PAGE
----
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Starred review from January 31, 2005
Like Ishiguro's previous works (The Remains of the Day
; When We Were Orphans
), his sixth novel is so exquisitely observed that even the most workaday objects and interactions are infused with a luminous, humming otherworldliness. The dystopian story it tells, meanwhile, gives it a different kind of electric charge. Set in late 1990s England, in a parallel universe in which humans are cloned and raised expressly to "donate" their healthy organs and thus eradicate disease from the normal population, this is an epic ethical horror story, told in devastatingly poignant miniature. By age 31, narrator (and clone) Kathy H has spent nearly 12 years as a "carer" to dozens of "donors." Knowing that her number is sure to come up soon, she recounts—in excruciating detail—the fraught, minute dramas of her happily sheltered childhood and adolescence at Hailsham, an idyllic, isolated school/orphanage where clone-students are encouraged to make art and feel special. Protected (as is the reader, at first) from the full truth about their eventual purpose in the larger world, "we were always just too young to understand properly the latest piece of information. But of course we'd take it in at some level, so that before long all this stuff was there in our heads without us ever having examined it properly." This tension of knowing-without-knowing permeates all of the students' tense, sweetly innocent interactions, especially Kath's touchingly stilted love triangle with two Hailsham classmates, manipulative Ruth and kind-hearted Tommy. In savoring the subtle shades of atmosphere and innuendo in these three small, tightly bound lives, Ishiguro spins a stinging cautionary tale of science outpacing ethics. Agent, Amanda Urban at ICM. 100,000 first printing; 9-city author tour.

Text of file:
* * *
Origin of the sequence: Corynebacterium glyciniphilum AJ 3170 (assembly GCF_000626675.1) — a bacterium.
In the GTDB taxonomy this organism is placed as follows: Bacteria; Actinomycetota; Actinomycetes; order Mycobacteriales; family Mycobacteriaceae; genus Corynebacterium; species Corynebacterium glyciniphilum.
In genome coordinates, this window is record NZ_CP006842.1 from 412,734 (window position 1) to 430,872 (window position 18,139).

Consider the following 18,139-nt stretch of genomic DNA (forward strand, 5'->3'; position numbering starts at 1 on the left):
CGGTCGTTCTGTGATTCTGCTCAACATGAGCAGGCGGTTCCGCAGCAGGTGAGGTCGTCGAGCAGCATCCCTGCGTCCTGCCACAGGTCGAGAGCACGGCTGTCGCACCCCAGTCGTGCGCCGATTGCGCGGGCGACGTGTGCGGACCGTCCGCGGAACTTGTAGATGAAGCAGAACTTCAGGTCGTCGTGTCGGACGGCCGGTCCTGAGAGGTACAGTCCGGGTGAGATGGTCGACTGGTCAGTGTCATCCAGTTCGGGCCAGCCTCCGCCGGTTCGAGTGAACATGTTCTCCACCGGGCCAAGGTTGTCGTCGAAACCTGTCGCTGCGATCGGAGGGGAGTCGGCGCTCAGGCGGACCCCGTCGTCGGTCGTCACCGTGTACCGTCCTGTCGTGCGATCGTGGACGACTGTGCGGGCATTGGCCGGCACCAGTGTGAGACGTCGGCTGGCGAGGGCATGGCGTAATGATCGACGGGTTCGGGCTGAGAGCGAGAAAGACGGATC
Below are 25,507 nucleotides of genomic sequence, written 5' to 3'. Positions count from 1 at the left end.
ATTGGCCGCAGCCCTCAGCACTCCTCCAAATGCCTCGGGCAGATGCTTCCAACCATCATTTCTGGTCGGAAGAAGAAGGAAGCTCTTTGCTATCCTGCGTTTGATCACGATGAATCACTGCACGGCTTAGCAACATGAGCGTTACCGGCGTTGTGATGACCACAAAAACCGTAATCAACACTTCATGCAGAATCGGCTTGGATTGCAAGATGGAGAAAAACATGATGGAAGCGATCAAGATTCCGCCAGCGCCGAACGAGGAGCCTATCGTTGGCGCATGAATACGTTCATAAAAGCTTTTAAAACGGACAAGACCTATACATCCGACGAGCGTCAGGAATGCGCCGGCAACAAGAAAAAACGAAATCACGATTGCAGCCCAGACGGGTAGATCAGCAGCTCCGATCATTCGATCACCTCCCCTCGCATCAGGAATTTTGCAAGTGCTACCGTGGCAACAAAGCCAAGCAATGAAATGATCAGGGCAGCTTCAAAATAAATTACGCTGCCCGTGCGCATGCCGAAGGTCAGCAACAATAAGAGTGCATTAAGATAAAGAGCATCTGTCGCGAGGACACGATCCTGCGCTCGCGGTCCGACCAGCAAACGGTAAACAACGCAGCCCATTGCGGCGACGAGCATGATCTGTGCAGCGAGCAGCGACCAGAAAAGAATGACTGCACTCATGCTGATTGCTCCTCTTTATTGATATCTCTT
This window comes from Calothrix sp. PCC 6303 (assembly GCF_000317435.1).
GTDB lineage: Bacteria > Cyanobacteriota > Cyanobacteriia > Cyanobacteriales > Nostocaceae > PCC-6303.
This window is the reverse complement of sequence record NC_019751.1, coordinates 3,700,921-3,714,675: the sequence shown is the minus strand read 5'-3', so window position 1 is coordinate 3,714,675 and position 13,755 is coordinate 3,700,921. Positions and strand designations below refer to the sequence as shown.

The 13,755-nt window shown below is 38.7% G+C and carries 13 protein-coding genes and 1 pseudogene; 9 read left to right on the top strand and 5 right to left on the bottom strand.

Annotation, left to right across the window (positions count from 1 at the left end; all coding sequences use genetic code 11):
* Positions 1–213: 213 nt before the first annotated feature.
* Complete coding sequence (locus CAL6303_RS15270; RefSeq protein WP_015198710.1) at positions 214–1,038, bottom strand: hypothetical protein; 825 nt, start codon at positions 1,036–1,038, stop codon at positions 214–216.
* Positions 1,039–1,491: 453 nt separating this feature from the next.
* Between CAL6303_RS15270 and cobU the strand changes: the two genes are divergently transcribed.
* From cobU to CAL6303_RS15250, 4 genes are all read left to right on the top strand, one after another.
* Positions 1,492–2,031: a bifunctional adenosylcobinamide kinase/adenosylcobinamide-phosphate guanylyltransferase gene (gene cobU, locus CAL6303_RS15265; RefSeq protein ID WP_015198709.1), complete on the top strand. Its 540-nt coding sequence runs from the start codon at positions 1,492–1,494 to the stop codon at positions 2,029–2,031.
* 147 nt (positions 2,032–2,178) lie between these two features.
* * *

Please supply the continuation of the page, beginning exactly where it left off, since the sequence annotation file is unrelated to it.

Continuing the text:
- From the beginning, Ishiguro seems more intent on teasing listeners than pleasing them. The story simulates but never really delivers action. The characters, Kathy, from whose point of view the story is told, Tommy and Ruth, never seem fully real; even their sex is made to feel tentative, almost abstract. Why does no one in this coming-of-age story ever come of age? Rosalyn Landor's reading floats magically through this world of curiously brittle mannequins with her soft, dreamlike British accent, never quite forceful enough to touch earth. Its finely cultivated but celluloid crispness, like a movie that uses half the number of requisite still frames, constantly teases us to puzzle why her narration is as it is. Gradually we realize that her airily nuanced reading is key to Ishiguro's world, parallel to and frightfully much like but, clearly, not yet our own. P.E.F. (c) AudioFile 2005, Portland, Maine
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